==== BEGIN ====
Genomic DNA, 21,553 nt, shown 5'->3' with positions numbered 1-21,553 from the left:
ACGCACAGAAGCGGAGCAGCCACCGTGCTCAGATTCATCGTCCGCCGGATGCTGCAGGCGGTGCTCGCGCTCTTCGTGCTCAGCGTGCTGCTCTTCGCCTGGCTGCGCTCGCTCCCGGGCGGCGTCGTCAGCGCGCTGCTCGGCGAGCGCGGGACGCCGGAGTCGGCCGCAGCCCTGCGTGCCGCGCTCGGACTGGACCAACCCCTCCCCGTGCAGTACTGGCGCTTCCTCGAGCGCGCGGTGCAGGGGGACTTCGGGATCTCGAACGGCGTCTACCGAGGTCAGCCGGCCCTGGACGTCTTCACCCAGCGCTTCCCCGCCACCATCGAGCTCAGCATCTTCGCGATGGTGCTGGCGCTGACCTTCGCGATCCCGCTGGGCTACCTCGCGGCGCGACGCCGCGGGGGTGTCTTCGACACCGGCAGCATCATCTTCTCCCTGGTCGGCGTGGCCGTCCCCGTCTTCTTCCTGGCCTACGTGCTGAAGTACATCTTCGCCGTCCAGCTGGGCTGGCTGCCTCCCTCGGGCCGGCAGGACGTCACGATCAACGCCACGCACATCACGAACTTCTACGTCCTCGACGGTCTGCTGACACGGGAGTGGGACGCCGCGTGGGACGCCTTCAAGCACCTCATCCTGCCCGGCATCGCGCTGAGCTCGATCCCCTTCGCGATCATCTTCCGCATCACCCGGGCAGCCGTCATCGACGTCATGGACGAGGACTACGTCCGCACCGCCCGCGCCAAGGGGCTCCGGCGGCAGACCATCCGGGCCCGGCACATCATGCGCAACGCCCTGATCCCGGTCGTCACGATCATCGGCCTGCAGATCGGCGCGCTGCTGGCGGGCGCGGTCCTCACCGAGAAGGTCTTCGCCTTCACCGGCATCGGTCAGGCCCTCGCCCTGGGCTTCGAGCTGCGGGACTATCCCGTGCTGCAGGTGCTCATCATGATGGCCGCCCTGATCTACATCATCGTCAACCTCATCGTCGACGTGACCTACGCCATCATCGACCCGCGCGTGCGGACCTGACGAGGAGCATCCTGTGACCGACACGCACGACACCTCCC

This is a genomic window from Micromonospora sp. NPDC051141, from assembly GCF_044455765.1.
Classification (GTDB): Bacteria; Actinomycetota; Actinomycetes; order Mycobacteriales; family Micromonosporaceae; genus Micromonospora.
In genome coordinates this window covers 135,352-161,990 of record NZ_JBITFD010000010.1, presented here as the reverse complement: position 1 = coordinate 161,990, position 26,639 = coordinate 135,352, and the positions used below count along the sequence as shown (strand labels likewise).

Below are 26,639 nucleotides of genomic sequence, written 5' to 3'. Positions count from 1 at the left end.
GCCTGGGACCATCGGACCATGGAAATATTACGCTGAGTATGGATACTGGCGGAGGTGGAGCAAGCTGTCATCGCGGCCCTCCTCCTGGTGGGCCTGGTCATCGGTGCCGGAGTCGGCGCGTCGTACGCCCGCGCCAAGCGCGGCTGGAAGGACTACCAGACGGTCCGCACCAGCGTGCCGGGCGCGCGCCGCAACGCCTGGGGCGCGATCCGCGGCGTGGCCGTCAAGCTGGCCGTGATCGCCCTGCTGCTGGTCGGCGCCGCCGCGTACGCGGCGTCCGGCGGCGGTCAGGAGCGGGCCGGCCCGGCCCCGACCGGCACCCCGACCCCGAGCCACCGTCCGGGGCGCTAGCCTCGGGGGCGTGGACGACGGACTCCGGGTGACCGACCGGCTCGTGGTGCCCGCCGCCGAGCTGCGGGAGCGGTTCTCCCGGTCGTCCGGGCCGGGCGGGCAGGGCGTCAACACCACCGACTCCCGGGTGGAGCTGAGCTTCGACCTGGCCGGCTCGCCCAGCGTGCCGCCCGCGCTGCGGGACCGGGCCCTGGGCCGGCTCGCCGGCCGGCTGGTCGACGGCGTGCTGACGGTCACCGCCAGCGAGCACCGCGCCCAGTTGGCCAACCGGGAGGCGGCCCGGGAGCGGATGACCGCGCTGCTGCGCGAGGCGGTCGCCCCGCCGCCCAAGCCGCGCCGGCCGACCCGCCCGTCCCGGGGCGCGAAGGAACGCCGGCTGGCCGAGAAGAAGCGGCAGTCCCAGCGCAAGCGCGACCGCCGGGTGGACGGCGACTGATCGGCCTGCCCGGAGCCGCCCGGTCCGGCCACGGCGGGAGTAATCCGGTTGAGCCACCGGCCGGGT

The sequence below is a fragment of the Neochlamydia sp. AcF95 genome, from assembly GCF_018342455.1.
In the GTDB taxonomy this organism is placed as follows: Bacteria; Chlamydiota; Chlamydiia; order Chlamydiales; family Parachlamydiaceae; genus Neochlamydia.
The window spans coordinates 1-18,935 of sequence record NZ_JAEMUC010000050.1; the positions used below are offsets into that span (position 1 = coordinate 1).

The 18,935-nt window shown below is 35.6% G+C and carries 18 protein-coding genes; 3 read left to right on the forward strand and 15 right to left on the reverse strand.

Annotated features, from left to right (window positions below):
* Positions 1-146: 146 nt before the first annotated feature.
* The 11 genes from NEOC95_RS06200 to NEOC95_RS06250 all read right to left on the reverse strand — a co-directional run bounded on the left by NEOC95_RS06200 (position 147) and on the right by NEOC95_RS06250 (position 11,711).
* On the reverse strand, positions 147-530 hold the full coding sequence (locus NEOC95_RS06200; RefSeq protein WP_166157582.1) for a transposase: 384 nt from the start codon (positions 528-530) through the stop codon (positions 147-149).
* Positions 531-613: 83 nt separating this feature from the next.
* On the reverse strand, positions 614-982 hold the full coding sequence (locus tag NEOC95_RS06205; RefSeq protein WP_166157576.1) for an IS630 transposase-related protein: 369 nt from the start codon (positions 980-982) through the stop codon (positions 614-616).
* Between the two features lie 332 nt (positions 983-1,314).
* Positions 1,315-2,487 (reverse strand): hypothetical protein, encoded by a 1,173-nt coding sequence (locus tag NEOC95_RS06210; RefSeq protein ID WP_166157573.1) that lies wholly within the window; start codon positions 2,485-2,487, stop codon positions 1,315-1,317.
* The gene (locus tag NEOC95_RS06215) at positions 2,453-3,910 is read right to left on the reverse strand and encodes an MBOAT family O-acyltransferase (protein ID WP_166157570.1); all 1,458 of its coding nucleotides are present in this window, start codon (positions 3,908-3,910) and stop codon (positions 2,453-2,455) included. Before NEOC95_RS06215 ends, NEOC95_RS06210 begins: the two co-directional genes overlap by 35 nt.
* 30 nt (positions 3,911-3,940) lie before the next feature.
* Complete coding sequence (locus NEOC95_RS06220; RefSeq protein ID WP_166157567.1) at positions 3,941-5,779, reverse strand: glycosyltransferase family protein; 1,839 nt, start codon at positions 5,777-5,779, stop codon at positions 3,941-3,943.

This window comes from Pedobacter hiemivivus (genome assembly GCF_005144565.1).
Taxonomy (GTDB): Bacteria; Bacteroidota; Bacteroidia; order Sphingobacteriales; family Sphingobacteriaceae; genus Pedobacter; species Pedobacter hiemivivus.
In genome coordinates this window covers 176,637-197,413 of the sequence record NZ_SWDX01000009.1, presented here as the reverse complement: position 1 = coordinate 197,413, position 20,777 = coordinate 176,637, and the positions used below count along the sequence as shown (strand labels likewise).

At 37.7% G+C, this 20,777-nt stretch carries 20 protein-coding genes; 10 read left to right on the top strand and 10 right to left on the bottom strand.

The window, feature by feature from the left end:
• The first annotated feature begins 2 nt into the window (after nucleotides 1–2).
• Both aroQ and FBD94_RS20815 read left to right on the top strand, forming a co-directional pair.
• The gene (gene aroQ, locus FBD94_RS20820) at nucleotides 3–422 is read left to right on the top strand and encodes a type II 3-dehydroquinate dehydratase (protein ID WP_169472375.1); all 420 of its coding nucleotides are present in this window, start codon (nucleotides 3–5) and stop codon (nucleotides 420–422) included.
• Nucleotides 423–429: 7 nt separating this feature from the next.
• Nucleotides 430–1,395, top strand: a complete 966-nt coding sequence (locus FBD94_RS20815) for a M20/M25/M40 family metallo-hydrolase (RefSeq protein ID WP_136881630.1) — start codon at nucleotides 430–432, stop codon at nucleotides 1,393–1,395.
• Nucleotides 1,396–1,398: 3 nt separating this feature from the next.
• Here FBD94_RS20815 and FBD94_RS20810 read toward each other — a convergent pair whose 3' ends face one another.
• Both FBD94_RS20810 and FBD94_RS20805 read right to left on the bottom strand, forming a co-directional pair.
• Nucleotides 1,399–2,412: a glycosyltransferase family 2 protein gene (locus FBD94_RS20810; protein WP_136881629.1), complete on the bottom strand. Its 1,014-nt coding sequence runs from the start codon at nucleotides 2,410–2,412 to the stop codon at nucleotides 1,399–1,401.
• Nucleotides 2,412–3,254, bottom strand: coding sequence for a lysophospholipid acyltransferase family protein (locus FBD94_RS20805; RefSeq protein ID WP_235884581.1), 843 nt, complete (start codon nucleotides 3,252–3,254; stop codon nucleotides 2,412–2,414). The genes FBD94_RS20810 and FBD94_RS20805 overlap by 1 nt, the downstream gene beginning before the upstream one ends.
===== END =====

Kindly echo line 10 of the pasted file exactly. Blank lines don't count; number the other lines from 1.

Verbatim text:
The window spans coordinates 1-18,935 of sequence record NZ_JAEMUC010000050.1; the positions used below are offsets into that span (position 1 = coordinate 1).